So should we go vegan? It really depends on our preferences, constraints and how we will affect those around us if we don’t. Then, how about Midd’s dining halls? We’ve already seen Meatless Mondays take over Proctor and Ross, and word is going around that Atwater will be increasing vegan food production in J-Term (see News, Page 2).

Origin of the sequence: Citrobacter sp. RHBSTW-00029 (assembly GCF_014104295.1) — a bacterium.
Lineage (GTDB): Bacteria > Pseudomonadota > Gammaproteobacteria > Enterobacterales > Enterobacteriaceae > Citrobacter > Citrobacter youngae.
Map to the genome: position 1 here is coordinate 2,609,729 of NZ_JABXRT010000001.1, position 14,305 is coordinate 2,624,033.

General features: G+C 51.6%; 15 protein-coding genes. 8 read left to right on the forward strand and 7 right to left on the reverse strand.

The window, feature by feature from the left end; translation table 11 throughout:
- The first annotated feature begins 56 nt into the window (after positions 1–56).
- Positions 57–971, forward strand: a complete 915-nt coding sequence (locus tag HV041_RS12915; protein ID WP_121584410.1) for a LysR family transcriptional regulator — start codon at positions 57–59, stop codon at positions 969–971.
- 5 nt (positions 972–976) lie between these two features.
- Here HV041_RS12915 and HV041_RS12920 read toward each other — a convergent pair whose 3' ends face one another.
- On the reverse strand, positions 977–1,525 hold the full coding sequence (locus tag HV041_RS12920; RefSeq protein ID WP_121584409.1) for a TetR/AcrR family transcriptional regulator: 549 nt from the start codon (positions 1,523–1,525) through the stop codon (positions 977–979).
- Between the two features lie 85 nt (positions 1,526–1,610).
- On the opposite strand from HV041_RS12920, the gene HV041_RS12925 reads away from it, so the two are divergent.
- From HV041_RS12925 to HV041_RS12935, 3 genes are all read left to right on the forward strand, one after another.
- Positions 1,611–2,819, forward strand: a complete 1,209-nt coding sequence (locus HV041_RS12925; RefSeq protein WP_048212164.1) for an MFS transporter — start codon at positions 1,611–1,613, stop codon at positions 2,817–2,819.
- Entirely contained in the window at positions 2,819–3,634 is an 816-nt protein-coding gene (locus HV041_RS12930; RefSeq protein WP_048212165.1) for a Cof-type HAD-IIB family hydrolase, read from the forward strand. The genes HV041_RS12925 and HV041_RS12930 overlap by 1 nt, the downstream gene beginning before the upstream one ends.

First, let’s start thinking about the preferences of the dining halls. Dining Services’ preferences are likely most focused on foot traffic. Granted, a dining hall that is all vegan would likely lose a significant number of student diners; however, if the kitchen were able to build a menu that appeals to students regardless of being vegan, this could alleviate the loss of non-vegans. Next, we turn to constraint. Finally, we can look at how becoming vegan will affect others. Environmentally, it will have a significant impact, saving hundreds of thousands of gallons of water and pounds of CO2 gas. By going vegan, the dining halls could change the dining habits of Middlebury students. Remember the status quo bias from before? Abel suggests that this change could transform students’ preferences: “[People can] discover their preferences… by being forced to experiment and try and develop new habits.” As a result, more students could decide to go vegan. Evans described this to be the case when he first got to Middlebury: “[H]ere when all the options are there, it’s simple and is congruous with my thoughts on not hurting animals, and attempting to mitigate our climate disaster.